Windows 2000 Takes a Little of the Load off of SMS

Windows 2000 Takes a Little of the Load off of SMS

March 1, 2000

Christopher Rice

    Does anyone remember a few years back when they were saying that SMS would disappear with NT 5 (now Windows 2000)? Well, I remember it, as I thought that I would soon be out of a job. Isn't it funny that we all think the same way?

    Anyway, the truth of the matter is that SMS is not going away, but some of the load that it has been taking on will be moved over to Windows 2000. Maybe this will help in cutting down the amount of badmouthing that SMS administrators have to deal with all the time, who knows?

    To begin, software packaging will now be handled in the context of the operating system. Originally, packaging software was sold off on it's own, then it began coming packaged with SMS, known as SMSInstaller (this was really WISE Installer with a name change). Now, Windows Installer software will come as a function of the operating system, packaged with it for distribution. 

    Software package distribution is another function that can be handled by the operating systems as opposed to running it as a job from SMS. This should not be very difficult as you will have the ability to drag and drop software to groups in the active directory.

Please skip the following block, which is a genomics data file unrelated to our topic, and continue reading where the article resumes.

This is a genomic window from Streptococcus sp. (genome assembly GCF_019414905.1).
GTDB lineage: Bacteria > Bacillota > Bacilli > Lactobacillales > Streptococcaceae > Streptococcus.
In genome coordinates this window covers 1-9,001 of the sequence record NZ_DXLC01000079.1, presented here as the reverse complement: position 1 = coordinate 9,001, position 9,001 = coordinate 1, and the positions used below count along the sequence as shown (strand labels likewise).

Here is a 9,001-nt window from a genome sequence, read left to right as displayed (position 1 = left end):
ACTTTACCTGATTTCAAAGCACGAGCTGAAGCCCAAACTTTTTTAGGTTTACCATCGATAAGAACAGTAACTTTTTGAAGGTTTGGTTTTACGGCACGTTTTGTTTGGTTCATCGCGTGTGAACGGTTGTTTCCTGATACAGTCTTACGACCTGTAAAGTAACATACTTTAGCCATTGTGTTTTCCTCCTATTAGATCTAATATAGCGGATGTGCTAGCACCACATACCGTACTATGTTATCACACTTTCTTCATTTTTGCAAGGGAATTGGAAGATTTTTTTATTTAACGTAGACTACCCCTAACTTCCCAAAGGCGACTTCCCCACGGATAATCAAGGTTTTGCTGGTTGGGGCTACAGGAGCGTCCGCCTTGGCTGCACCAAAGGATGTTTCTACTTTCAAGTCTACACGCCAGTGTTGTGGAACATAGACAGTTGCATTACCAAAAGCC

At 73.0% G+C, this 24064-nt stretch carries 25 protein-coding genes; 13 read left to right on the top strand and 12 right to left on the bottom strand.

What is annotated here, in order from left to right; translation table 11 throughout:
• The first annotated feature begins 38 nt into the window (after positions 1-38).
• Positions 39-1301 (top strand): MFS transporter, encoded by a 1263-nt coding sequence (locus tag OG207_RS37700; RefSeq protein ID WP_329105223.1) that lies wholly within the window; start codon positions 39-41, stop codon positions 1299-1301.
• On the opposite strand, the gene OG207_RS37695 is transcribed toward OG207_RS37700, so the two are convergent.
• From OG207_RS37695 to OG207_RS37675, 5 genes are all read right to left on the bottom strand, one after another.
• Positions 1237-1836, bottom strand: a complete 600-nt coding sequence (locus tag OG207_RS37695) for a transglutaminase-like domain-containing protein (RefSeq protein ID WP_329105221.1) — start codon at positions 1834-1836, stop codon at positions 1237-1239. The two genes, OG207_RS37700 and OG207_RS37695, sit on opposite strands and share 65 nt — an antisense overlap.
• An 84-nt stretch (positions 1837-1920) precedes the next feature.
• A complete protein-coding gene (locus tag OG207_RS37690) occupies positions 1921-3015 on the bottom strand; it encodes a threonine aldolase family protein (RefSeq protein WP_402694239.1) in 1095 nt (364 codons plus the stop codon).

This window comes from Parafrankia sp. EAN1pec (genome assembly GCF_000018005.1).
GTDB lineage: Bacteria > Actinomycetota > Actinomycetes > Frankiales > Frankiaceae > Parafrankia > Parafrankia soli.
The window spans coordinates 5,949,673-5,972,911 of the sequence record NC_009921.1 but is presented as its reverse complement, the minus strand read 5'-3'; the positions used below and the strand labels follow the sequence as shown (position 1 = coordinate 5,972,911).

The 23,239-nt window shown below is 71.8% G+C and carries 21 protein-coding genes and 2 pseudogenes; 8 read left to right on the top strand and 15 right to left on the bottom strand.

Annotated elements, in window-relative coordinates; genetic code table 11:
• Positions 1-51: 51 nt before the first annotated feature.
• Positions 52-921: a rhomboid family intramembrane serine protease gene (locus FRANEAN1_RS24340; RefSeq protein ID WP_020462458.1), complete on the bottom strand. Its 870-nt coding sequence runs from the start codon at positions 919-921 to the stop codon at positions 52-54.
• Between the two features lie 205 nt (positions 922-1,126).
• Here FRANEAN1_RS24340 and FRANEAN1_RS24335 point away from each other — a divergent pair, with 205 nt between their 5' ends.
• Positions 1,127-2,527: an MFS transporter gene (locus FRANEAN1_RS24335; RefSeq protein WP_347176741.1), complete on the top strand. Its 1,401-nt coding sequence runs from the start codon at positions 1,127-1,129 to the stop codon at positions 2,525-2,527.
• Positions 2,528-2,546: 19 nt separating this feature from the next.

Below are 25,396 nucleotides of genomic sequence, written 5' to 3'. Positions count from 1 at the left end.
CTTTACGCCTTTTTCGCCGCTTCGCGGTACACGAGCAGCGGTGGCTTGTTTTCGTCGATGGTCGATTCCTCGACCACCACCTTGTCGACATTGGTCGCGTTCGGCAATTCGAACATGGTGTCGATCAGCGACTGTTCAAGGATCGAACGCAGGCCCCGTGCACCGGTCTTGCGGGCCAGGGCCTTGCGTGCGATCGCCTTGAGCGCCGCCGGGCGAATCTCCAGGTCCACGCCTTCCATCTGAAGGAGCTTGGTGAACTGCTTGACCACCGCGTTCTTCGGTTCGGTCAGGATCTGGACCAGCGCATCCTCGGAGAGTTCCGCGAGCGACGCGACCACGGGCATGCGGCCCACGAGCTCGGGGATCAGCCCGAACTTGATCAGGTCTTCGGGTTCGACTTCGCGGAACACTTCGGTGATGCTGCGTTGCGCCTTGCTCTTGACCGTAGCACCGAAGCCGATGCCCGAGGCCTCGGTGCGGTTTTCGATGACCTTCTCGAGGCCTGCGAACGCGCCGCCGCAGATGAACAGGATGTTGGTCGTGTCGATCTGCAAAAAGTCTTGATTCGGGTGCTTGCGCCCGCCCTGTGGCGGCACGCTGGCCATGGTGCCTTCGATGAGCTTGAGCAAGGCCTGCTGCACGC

"Self-healing" or "Self-maintaining" software would most definitely have been an SMS feature had it been fully ready to go a few years back (with SMS 1.2) but now it will be a feature of the operating system as well. You will have the ability to have software check itself for functionality and repair any corruptions before execution of the program. One big misconception is that you will have to have a full W2K environment to have this work, the actuality is that you will only need a W2K file server to distribute the software you want to be managed. I have used this feature and found it to reliable; I deleted the executable and it was replaced when I attempted to run the application.

    These functions make Windows 2000 a more robust operating system than NT and will also improve the functionality of SMS because it will allow SMS to feature some of it's lesser known functions (help desk, hardware and software monitoring, etc.)

Give me any feedback on your experiences with W2K and SMS 2.0 at